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How Much Does GPA Matter for International Students

How Much Does GPA Matter for International Students

Each year, thousands of international students apply to top United States universities in order to study abroad in the US. The application process can be extensive and complex for international students. There are many pieces to each application package. The pieces vary from items that show a student’s academic success and achievements quantitatively, such as tests scores or GPA, and there are pieces that show the qualitative side of a student, such as letters of recommendation or a personal statement. No matter what school you are applying to, or what country you are coming from, almost every application will ask for your grade point average.

The Role GPA Plays 

GPA essentially shows an admissions committee how well you have performed academically in your prior program. As a result, GPA is typically used as a benchmark to evaluate your potential academic success at the program you are applying to. Most of the time, admission committees will evaluate international student GPA compared to their transcripts in order to see how an international student performed in that program.

Typically, though, admission committees choose to look at and evaluate the application package as a whole instead of making an admission decision based on one item. For the most part, you will not be denied admission to a school or program based solely on your GPA. However, there are some universities and programs where GPA is extremely important. If you do not have a top GPA, those schools may not even evaluate the rest of your application package. We suggest researching your university and program admissions before applying in order to get an idea of how they evaluate GPA.

If GPA Doesn’t Matter, Then What Does?

Every part of the application package and admission process matters and is important. However, GPA is usually not the determining factor in admissions. If you have a low GPA, or your GPA would be considered low compared to the rest of the applicant pool, that does not mean that you cannot be admitted to the university or program. The rest of your application can make up for it.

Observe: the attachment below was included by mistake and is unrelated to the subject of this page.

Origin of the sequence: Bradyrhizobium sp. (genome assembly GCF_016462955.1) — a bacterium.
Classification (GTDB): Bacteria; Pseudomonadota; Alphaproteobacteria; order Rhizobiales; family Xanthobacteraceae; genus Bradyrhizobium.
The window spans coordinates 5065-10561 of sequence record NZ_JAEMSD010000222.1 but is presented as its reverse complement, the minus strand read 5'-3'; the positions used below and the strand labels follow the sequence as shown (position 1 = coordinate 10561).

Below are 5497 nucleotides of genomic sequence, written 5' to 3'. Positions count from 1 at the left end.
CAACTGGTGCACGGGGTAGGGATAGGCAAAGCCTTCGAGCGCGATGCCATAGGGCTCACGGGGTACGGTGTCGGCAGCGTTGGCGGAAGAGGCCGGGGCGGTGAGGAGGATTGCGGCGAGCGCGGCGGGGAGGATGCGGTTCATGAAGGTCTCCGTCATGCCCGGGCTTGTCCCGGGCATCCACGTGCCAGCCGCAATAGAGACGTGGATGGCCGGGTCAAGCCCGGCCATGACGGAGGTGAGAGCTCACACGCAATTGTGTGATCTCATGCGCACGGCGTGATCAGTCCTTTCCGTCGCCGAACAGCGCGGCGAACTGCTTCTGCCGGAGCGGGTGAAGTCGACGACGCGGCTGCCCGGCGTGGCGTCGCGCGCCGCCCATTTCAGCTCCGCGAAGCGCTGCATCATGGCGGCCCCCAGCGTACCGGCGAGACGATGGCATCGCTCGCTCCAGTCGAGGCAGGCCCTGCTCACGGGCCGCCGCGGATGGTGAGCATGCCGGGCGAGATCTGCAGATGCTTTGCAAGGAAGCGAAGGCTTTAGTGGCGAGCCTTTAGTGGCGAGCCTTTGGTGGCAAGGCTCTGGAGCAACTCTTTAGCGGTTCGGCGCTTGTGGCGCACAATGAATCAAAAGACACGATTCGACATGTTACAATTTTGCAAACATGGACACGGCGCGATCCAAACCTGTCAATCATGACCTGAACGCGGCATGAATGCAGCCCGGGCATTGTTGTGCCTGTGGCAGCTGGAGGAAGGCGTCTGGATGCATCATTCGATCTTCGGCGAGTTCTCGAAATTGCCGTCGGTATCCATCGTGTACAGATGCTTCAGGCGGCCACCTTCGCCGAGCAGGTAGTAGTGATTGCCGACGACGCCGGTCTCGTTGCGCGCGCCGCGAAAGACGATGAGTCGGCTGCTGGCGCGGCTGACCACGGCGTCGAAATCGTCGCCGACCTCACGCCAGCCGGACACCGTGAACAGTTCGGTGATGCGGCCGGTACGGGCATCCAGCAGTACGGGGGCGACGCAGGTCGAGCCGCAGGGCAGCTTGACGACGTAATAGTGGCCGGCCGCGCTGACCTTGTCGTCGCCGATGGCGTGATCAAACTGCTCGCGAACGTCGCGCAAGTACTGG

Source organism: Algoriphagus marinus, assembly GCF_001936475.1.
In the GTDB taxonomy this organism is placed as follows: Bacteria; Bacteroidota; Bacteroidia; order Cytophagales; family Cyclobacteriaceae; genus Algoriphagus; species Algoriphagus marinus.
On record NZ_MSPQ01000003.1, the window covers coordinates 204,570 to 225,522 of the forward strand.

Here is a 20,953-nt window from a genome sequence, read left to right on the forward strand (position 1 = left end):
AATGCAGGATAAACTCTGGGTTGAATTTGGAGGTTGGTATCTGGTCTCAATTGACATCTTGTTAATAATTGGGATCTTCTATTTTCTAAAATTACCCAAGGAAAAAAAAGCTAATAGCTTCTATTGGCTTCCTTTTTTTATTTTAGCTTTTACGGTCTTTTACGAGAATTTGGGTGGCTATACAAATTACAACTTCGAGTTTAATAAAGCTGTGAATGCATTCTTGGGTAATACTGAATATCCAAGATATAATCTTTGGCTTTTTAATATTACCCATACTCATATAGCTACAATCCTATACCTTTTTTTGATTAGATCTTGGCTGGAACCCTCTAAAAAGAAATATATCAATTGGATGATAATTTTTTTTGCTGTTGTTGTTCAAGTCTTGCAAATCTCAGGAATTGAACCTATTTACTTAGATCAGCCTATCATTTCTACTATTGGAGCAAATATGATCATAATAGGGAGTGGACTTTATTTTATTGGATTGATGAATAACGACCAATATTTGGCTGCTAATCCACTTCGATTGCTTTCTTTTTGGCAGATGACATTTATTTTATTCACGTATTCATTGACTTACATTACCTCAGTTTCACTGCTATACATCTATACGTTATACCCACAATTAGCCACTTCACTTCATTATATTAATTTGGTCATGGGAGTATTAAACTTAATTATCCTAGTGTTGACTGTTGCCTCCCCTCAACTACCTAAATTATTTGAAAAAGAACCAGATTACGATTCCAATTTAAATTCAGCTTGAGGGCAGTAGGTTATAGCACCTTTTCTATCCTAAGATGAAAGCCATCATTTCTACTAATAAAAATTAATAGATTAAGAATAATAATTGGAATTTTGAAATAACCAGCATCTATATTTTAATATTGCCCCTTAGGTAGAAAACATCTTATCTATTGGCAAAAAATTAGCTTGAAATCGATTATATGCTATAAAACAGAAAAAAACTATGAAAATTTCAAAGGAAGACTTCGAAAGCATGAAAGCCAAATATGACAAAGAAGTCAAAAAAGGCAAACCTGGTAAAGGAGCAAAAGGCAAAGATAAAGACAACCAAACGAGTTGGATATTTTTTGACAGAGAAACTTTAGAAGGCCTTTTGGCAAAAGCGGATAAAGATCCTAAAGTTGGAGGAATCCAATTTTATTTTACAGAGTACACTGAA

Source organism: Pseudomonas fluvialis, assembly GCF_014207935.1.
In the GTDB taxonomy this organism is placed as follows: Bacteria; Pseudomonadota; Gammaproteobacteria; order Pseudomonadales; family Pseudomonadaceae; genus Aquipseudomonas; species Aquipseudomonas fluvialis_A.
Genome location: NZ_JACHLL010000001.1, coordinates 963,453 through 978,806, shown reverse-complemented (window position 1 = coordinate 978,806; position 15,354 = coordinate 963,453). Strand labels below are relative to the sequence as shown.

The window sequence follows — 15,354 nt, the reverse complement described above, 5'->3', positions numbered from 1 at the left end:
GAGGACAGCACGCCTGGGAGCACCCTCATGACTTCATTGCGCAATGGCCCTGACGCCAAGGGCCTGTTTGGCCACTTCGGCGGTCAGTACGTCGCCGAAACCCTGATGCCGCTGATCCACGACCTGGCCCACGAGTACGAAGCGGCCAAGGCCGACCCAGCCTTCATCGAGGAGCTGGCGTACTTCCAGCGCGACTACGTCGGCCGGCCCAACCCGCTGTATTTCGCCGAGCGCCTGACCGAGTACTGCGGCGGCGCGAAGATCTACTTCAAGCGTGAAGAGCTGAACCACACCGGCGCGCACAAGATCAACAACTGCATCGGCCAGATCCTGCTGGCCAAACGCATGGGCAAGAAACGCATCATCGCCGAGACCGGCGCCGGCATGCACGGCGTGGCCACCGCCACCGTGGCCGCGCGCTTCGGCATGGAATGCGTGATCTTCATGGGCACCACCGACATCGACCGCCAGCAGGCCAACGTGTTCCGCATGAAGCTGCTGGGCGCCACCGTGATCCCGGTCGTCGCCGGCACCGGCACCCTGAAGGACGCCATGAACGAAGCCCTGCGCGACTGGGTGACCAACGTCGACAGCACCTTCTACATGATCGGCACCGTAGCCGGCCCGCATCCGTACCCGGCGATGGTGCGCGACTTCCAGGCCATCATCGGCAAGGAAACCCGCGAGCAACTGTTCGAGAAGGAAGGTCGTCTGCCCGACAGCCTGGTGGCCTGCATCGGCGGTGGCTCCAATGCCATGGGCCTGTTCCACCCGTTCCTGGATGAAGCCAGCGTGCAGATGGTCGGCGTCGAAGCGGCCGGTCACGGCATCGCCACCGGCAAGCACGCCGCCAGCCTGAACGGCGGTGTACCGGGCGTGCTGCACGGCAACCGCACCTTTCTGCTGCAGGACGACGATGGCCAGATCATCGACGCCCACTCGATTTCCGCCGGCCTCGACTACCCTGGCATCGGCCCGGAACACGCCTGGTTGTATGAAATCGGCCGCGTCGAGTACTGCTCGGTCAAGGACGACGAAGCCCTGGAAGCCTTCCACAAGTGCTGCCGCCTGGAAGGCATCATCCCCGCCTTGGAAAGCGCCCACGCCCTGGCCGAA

For example, if your GPA is low, take time in your personal statement to explain why it is low. However, make sure not to sound whiny or make excuses. Own up to it and explain why it happened and how you plan on correcting it for the program you are applying to.

Another item that many admissions committees may look to instead of GPA is experience. For example, if you are applying to a business or engineering program, the admissions committee wants to see an interest in that field and they want to know what your goals may be. Obviously, a GPA cannot convey to the admission committee what your goals are. It can show prior academic success, but at the end of the day, it is simply a number.

Also, it is important to remember that the members of admission committees are experts in what they do. They have been in the field for an extremely long time and know how to properly evaluate application packages and properly grant admission. They know how to analyze transcripts and know how to weigh GPA against all the other portions of an application package. At the end of the day, GPA is a key part to the application package, but it typically will not make or break an application on its face. Each part of the application gets evaluated and chances are that you will not be denied admission to a top university or program based on your GPA alone.

If you’d like help with the admissions process, please email us at: admissions@nomadcredit.com

Let Nomad Credit Help You with Admissions

Applications to United States universities can be extremely stressful and difficult. Nomad Credit can evaluate your profile to help you determine a potential university fit and speed up the admissions process so that you can get an admission decision in as little as days to weeks – all at no additional cost to you. Please don’t hesitate to email us at admissions@nomadcredit.com if you have any questions.

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John Romanucci

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